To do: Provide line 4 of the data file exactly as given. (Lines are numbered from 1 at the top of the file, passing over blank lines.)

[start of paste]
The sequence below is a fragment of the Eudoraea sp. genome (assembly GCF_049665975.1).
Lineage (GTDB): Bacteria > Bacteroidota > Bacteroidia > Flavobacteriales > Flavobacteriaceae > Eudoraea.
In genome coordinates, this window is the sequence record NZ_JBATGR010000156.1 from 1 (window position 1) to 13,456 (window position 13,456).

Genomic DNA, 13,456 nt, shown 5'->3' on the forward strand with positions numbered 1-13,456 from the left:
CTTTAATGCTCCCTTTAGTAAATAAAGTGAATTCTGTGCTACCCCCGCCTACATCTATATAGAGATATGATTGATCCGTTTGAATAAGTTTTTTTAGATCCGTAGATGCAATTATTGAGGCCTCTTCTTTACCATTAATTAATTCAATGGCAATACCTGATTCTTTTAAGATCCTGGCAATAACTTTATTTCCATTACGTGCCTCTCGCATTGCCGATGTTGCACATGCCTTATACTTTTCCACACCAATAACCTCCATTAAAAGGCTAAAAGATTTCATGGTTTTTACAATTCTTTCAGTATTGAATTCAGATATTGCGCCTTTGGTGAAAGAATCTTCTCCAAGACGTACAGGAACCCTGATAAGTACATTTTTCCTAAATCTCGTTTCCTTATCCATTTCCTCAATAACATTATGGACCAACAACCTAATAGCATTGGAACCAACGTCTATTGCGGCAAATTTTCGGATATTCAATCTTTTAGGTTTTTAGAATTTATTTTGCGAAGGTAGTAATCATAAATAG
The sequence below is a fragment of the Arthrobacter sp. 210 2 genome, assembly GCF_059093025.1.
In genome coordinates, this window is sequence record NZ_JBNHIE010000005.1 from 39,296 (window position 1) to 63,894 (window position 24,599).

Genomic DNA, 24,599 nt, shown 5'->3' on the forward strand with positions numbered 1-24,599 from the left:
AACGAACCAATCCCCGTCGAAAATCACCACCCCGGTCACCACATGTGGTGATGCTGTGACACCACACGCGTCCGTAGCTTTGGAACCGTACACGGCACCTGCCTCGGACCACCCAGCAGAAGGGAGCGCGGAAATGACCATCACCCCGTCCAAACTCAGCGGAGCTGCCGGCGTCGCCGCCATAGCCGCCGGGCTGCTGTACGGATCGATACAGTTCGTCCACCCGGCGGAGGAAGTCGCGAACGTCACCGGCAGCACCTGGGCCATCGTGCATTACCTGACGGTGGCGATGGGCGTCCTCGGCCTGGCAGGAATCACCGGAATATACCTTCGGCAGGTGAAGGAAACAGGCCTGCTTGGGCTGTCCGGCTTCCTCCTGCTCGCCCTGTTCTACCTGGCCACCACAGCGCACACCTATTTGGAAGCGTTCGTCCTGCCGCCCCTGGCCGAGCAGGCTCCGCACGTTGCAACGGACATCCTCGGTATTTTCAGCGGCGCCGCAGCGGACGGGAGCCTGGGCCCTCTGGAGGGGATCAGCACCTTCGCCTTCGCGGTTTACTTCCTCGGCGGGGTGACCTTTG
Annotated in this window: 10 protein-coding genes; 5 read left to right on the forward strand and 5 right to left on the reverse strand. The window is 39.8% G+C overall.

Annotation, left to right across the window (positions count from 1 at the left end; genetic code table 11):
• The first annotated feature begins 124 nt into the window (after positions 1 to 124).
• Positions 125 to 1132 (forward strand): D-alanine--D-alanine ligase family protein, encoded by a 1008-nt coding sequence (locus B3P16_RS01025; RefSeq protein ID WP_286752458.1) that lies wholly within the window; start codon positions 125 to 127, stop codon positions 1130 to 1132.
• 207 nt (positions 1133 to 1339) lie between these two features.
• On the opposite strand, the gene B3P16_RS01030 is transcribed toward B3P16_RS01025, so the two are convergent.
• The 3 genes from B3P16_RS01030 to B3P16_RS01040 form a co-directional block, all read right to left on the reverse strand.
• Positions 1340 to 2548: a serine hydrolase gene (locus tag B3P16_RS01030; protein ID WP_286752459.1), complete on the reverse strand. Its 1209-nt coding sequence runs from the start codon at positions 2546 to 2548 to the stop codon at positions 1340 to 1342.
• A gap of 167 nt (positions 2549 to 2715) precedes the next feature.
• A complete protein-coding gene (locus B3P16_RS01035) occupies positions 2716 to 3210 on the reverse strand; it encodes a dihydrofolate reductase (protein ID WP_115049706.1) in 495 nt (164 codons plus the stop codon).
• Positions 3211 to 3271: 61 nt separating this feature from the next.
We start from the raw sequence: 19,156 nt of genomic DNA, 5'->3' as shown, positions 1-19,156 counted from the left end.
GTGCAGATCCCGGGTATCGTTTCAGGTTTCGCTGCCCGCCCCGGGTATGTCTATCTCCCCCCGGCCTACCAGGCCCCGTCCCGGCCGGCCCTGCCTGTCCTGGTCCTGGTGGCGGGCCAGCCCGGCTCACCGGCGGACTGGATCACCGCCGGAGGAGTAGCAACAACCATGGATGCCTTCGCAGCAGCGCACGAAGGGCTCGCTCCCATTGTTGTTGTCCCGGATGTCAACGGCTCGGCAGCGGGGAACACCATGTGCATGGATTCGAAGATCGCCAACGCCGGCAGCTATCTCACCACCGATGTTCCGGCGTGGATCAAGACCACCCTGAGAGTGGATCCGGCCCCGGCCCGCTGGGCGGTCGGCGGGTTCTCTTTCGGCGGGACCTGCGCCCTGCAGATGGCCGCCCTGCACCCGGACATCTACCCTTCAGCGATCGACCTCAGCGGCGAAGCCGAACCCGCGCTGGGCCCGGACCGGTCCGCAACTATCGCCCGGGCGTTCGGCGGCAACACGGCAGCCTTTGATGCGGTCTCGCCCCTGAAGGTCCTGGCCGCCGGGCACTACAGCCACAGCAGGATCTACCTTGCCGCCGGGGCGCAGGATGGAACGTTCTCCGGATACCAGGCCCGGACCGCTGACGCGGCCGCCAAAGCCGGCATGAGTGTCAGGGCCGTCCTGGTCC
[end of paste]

Genomic DNA, 13,456 nt, shown 5'->3' on the forward strand with positions numbered 1-13,456 from the left: